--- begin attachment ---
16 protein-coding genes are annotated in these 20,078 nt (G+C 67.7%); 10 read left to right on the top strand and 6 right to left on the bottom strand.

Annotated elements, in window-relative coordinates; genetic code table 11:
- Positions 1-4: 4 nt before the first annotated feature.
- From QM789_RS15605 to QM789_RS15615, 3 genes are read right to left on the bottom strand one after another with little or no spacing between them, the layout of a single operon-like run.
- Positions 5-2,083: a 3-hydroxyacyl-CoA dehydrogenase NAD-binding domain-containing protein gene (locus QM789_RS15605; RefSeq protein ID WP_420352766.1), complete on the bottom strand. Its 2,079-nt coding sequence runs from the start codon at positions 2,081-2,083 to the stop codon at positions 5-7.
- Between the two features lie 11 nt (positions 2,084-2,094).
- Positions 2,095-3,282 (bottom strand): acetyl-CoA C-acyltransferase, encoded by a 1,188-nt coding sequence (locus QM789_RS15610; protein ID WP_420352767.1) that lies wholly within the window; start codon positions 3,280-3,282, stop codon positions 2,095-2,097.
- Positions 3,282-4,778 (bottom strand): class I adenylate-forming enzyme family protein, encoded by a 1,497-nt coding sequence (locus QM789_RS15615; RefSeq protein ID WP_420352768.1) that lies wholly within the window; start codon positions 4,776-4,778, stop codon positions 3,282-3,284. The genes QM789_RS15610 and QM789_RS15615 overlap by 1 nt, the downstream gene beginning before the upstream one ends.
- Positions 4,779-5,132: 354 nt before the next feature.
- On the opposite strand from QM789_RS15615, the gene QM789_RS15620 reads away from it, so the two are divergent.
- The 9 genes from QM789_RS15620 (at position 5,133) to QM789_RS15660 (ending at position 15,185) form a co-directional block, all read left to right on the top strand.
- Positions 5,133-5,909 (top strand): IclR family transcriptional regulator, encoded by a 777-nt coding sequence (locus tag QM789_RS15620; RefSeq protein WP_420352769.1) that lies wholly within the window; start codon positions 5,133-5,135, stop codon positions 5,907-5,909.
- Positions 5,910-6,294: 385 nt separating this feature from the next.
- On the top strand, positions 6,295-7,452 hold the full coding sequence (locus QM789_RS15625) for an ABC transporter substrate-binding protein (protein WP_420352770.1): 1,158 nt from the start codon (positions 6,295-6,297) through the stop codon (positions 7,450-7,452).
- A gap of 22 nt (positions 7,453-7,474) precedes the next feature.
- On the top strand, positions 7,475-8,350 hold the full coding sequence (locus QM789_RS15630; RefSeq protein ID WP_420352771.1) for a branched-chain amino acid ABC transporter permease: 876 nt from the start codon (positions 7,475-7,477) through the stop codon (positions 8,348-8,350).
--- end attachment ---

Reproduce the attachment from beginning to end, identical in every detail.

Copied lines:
16 protein-coding genes are annotated in these 20,078 nt (G+C 67.7%); 10 read left to right on the top strand and 6 right to left on the bottom strand.

Annotated elements, in window-relative coordinates; genetic code table 11:
- Positions 1-4: 4 nt before the first annotated feature.
- From QM789_RS15605 to QM789_RS15615, 3 genes are read right to left on the bottom strand one after another with little or no spacing between them, the layout of a single operon-like run.
- Positions 5-2,083: a 3-hydroxyacyl-CoA dehydrogenase NAD-binding domain-containing protein gene (locus QM789_RS15605; RefSeq protein ID WP_420352766.1), complete on the bottom strand. Its 2,079-nt coding sequence runs from the start codon at positions 2,081-2,083 to the stop codon at positions 5-7.
- Between the two features lie 11 nt (positions 2,084-2,094).
- Positions 2,095-3,282 (bottom strand): acetyl-CoA C-acyltransferase, encoded by a 1,188-nt coding sequence (locus QM789_RS15610; protein ID WP_420352767.1) that lies wholly within the window; start codon positions 3,280-3,282, stop codon positions 2,095-2,097.
- Positions 3,282-4,778 (bottom strand): class I adenylate-forming enzyme family protein, encoded by a 1,497-nt coding sequence (locus QM789_RS15615; RefSeq protein ID WP_420352768.1) that lies wholly within the window; start codon positions 4,776-4,778, stop codon positions 3,282-3,284. The genes QM789_RS15610 and QM789_RS15615 overlap by 1 nt, the downstream gene beginning before the upstream one ends.
- Positions 4,779-5,132: 354 nt before the next feature.
- On the opposite strand from QM789_RS15615, the gene QM789_RS15620 reads away from it, so the two are divergent.
- The 9 genes from QM789_RS15620 (at position 5,133) to QM789_RS15660 (ending at position 15,185) form a co-directional block, all read left to right on the top strand.
- Positions 5,133-5,909 (top strand): IclR family transcriptional regulator, encoded by a 777-nt coding sequence (locus tag QM789_RS15620; RefSeq protein WP_420352769.1) that lies wholly within the window; start codon positions 5,133-5,135, stop codon positions 5,907-5,909.
- Positions 5,910-6,294: 385 nt separating this feature from the next.
- On the top strand, positions 6,295-7,452 hold the full coding sequence (locus QM789_RS15625) for an ABC transporter substrate-binding protein (protein WP_420352770.1): 1,158 nt from the start codon (positions 6,295-6,297) through the stop codon (positions 7,450-7,452).
- A gap of 22 nt (positions 7,453-7,474) precedes the next feature.
- On the top strand, positions 7,475-8,350 hold the full coding sequence (locus QM789_RS15630; RefSeq protein ID WP_420352771.1) for a branched-chain amino acid ABC transporter permease: 876 nt from the start codon (positions 7,475-7,477) through the stop codon (positions 8,348-8,350).